It’s the stuff of Silicon Valley legend: In 1980, a young Bill Gates convinced IBM that his tiny startup Microsoft was the perfect choice to provide the operating system for its new PC.
The problem was that Microsoft didn’t actually have an operating system to sell. So Gates scrambled to buy a startup working on an operating system called 86-DOS, or “Disk Operating System.” It renamed the software to PC DOS and sold it to IBM for $50,000.
As part of the deal, though, IBM wanted Microsoft to provide a version of BASIC, a simple programming language for beginners, along with a few simple games to show it off. What they came up with was “DONKEY.BAS,” a silly game about a car that has to avoid donkeys in the road.
It also happens to be the first PC game ever developed. Behold:
(The “.BAS” part just means that it was written in BASIC.)
Actually, it was myself and Neil Konzen at four in the morning with this prototype IBM PC sitting in this small room. IBM insisted that we had to have a lock on the door and we only had this closet that had a lock on it, so we had to do all our development in there and it was always over 100 degrees, but we wrote late at night a little application to show what the Basic built into the IBM PC could do. And so that was Donkey.bas. It was at the time very thrilling.
Andy Hertzfeld, an early Apple employee, memorably recalled his first time the Macintosh team saw an IBM PC, and being especially unimpressed with the selection of games onboard — singling out DONKEY.BAS as the “most embarrassing game,” with “the concept of the game was as bad the crude graphics that it used.”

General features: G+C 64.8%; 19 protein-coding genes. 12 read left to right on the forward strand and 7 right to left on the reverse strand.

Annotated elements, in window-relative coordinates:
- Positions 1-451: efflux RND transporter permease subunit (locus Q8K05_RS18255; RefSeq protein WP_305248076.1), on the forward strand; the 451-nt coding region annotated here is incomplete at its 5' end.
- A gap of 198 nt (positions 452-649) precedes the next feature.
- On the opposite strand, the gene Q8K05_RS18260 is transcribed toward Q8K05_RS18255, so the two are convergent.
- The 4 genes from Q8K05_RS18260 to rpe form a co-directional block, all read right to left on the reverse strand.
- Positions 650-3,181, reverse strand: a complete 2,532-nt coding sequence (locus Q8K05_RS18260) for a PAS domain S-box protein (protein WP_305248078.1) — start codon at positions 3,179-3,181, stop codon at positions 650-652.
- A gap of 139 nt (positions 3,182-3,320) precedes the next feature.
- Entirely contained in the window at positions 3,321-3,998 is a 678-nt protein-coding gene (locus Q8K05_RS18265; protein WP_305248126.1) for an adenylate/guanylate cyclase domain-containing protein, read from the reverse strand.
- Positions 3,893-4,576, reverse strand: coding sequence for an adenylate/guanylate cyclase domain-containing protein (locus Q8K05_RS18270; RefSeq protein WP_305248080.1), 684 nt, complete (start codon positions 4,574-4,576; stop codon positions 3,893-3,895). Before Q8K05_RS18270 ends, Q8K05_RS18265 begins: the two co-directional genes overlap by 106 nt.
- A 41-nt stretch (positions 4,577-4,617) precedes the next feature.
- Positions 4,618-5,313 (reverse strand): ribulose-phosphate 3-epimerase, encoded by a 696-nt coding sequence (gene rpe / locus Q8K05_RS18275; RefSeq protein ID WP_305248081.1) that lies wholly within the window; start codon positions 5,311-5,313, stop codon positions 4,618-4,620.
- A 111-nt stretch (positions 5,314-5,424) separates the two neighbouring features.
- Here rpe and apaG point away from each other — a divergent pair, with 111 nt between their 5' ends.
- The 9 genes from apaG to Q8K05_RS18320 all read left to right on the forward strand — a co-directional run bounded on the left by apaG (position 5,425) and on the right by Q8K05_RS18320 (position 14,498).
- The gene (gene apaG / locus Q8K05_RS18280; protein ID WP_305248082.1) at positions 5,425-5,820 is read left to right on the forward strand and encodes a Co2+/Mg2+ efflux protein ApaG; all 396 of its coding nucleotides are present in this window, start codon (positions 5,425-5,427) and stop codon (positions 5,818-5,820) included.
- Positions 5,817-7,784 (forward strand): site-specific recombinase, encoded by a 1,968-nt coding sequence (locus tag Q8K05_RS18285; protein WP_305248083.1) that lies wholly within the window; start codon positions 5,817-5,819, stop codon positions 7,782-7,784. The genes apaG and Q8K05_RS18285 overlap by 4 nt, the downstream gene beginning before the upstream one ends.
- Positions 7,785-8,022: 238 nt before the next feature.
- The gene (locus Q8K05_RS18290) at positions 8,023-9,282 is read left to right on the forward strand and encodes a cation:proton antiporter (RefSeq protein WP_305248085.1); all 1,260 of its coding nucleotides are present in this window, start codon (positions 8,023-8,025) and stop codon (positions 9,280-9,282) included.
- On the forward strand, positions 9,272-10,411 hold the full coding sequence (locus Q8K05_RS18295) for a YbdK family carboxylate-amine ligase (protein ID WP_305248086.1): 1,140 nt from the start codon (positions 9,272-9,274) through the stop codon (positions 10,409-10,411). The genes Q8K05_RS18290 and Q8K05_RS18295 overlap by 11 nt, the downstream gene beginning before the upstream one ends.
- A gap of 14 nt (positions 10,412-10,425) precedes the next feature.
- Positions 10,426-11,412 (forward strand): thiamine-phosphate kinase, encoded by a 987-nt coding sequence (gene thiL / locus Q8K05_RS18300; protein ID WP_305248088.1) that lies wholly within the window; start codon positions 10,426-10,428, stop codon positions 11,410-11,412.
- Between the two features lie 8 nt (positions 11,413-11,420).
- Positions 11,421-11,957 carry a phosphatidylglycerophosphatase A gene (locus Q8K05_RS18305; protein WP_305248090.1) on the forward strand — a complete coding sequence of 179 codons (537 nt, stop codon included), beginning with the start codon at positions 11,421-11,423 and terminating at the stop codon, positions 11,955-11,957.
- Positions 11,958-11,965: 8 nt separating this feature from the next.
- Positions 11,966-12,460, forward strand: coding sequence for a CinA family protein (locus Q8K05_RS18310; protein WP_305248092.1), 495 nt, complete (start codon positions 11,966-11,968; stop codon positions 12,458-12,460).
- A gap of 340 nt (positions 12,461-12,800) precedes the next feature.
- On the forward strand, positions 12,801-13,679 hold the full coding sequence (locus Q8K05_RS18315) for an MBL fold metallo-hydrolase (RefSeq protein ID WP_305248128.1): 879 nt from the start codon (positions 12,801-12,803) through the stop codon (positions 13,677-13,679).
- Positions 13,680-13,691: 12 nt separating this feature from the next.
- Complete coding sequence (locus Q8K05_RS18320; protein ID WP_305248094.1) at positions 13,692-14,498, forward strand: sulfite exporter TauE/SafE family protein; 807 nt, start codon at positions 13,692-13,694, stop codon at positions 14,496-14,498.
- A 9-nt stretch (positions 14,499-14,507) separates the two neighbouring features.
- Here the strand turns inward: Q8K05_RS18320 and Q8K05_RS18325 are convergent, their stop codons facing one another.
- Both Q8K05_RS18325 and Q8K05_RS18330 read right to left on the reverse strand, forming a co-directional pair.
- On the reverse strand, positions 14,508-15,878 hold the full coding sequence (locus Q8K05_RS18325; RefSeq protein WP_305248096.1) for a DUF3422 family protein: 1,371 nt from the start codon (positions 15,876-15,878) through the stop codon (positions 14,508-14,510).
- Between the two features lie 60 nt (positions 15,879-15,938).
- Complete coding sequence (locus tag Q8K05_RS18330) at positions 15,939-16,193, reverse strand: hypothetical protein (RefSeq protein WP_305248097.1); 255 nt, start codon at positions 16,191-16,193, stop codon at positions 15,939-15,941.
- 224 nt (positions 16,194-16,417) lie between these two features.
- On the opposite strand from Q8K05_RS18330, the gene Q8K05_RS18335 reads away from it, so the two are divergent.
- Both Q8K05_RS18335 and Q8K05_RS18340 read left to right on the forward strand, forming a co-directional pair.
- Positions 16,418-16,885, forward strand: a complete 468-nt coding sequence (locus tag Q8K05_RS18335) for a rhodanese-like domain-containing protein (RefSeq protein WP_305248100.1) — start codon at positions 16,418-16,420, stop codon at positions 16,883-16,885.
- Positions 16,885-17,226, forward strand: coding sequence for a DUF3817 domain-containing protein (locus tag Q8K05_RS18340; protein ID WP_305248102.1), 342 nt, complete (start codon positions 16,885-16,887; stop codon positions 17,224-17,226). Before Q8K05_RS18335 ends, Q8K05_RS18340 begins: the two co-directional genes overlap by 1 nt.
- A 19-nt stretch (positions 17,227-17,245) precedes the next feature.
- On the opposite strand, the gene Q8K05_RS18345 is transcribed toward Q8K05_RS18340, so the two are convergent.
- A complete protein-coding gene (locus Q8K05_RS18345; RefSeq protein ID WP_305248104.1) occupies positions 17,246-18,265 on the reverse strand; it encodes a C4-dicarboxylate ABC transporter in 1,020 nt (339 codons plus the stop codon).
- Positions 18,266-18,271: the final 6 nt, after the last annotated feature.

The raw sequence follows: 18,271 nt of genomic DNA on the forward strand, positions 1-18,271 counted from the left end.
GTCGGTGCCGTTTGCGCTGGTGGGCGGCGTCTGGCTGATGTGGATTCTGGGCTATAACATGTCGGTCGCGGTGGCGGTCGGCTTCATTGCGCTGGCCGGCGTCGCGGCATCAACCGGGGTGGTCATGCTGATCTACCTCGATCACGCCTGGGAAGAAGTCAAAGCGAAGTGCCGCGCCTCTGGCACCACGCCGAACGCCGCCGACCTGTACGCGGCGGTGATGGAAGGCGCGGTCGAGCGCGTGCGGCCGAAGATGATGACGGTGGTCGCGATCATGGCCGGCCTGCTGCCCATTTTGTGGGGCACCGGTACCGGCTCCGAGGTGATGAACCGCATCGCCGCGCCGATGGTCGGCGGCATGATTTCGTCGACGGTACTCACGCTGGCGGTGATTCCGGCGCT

Wrote Hertzfeld, on discovering this terrible game was made by none other than Bill Gates:
We were surprised to see that the comments at the top of the game proudly proclaimed the authors: Bill Gates and Neil Konzen. Neil was a bright teenage hacker who I knew from his work on the Apple II (who would later become Microsoft’s technical lead on the Mac project) but we were amazed that such a thoroughly bad game could be co-authored by Microsoft’s co-founder, and that he would actually want to take credit for it in the comments.
In 2001, to show off how far the company had come, Microsoft built a 3D version of “DONKEY.BAS,” called “DONKEY .NET,” where the aim is to hit donkeys with a car. That version might be lost to history, and is difficult to get running on modern systems.
But if you want to play the original DONKEY.BAS, you’re in luck: MIT is hosting a browser-based version here, while an enterprising developer has built an iPhone and Apple Watch version that you can buy for $0.99. You can also play another early DOS game, GORILLAS.BAS, in the browser here.
Bill Gates would go on to become a massive fan of another classic Microsoft game: He was such a huge fan of Minesweeper, he had to delete it from his own computer to stay productive — still, he would end up sneaking into his executives’ offices to play it.
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